“Good as new!” That’s what you want to hear when your car is repaired after being in an accident. And while that might make you feel warm and fuzzy inside, the reality is that ‘good as new’ is a nice way of saying ‘damaged goods’ (be that perceived or actual). The same is true for jewelry, art or any item that has a resale value. All is not lost though; in insurance lingo, there is a term ‘diminished value’ which describes a type of claim that seeks to compensate the loss in value of an insured asset after an accident.
What is diminished value?
In the simplest terms diminished value is the difference in what something is worth before and after an accident. That being said, there are three different versions of diminished value and they cannot be used interchangeably.
- Repair Related Diminished Value – as the wording indicates, this type of diminished value is the result of erroneous or incomplete repairs that significantly reduce an item’s appraisal.
- Immediate Diminished Value – this term is least often used; it describes the change in an item’s worth immediately before and after an accident before any repairs are made. This assumes that repairs will not be made before resale occurs.
- Inherent Diminished Value – this is the most common form and refers to the difference in value from before an accident to after repairs have been made.
So, what does diminished value claim mean? It means someone is trying to recoup a loss in an investment that cannot be made whole again.
When you come to own a new item (by purchase or gift) you know with reasonable certainty up front if something has a finite value or a collector value. For instance, a standard vehicle that you use regularly depreciates everyday through normal use but an antique car can appreciate in value over time. For that reason, not every article or scenario makes sense to file a diminished value claim on.
How do diminished value claims work?
You might be wondering, “How do I claim diminished value?” or “How do you calculate diminished value?”. For scheduled items like jewelry, artwork, antiques, grand tourer vehicles, etc., there will be an agreed or stated value at the time that you purchase your insurance policy. This can be established with an appraisal and/or a sales receipt depending on the item. After a qualifying event occurs a diminished value appraisal will have to be done to establish the new value. A qualifying event may be something obvious like a car accident or a fire or it may be something that happened unbeknownst to you.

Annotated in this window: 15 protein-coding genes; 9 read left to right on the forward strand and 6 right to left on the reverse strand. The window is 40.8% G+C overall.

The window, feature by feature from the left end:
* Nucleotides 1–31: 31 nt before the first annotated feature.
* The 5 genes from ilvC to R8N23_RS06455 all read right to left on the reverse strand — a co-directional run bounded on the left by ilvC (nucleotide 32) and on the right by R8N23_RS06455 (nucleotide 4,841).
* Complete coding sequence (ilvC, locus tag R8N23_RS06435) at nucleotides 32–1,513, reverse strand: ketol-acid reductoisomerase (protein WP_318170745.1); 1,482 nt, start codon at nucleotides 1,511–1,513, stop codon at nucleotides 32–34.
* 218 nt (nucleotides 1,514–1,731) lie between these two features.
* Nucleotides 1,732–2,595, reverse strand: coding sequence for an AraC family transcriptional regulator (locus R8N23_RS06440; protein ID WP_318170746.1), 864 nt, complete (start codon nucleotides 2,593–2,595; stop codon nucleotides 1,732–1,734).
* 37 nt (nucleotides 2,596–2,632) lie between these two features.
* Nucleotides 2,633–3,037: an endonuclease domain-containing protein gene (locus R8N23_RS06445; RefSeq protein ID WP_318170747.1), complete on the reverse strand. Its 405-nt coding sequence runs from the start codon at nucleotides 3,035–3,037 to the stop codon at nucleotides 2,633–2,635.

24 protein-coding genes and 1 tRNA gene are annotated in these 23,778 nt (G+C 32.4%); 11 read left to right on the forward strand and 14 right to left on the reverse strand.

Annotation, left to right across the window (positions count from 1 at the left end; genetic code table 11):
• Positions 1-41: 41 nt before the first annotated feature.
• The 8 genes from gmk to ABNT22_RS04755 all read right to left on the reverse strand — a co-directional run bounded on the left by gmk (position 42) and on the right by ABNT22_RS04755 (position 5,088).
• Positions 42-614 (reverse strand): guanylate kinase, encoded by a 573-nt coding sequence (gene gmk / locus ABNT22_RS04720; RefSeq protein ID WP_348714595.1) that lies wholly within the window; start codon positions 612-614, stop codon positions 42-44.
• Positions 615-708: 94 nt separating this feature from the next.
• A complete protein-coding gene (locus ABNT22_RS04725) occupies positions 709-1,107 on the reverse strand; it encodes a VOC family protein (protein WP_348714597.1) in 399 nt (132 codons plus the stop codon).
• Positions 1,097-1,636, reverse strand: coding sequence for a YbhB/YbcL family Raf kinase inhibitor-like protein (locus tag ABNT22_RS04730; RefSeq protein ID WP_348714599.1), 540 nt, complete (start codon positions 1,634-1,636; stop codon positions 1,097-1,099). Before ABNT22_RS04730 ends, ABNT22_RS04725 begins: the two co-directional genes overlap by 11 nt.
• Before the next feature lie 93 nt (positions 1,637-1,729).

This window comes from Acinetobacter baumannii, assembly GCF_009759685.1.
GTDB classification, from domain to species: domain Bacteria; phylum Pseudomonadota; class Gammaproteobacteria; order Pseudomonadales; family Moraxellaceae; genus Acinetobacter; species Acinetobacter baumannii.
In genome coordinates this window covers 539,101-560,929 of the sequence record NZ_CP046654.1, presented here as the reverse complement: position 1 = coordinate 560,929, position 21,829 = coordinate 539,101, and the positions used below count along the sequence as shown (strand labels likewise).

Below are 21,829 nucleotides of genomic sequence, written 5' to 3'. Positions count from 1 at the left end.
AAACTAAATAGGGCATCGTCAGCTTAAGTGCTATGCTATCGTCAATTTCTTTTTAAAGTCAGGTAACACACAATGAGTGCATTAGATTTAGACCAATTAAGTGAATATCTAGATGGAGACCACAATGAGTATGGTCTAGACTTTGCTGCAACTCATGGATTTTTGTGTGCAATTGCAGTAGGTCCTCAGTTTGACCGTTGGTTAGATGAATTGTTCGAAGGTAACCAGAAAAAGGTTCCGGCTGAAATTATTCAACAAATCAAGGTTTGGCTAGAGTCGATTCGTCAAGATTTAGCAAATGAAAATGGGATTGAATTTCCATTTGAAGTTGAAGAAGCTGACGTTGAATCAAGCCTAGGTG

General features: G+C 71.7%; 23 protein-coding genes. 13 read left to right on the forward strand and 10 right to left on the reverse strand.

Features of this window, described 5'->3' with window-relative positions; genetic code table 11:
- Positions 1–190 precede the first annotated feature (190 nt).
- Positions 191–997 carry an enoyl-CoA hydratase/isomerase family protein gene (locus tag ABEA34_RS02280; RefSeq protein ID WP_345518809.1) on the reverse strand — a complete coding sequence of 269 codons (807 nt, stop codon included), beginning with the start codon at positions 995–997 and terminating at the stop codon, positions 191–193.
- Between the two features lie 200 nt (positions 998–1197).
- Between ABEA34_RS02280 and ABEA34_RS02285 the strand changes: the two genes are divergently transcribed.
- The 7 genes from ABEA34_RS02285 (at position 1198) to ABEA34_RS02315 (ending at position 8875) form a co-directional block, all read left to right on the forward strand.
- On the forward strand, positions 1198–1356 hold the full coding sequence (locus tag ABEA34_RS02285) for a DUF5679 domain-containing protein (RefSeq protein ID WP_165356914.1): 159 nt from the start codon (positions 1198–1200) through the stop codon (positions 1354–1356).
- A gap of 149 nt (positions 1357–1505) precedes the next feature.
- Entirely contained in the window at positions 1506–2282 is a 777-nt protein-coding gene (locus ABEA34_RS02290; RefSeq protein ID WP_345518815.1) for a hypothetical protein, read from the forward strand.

Let’s say that you take your engagement ring to be cleaned and the jeweler notices that there is a chip in the diamond; this can obviously not be fixed or made whole. In this case you would want to have the ring reappraised to see what the ring is now worth with a chip. The difference in what it was worth before and after may be the amount you would seek to make a claim for.
We say may be because there could be other factors taken into consideration. There isn’t a predetermined percentage or a diminished value claim calculator that can tell you for certain the amount you may recoup. Using the ring example again – let’s assume that you’ve been wearing the ring a long time and the jeweler notices not only that the diamond has chipped but also that the platinum band has thinned out, both events decrease the rings appraisal. The insuring company may determine that the depreciation caused by the chip can be covered but the depreciation caused by normal wear and tear is not covered.
Other factors that may affect the outcome of diminished value claim include things like state regulations, the language or terminology of the insurance policy and who is deemed to be at fault.
Let Daigle & Travers help you!
It is best to have an insurance agent advocating for your rights and advising you on your options. At Daigle and Travers, we pride ourselves on representing our clients’ interests. Give us a call today at 203-655-6974.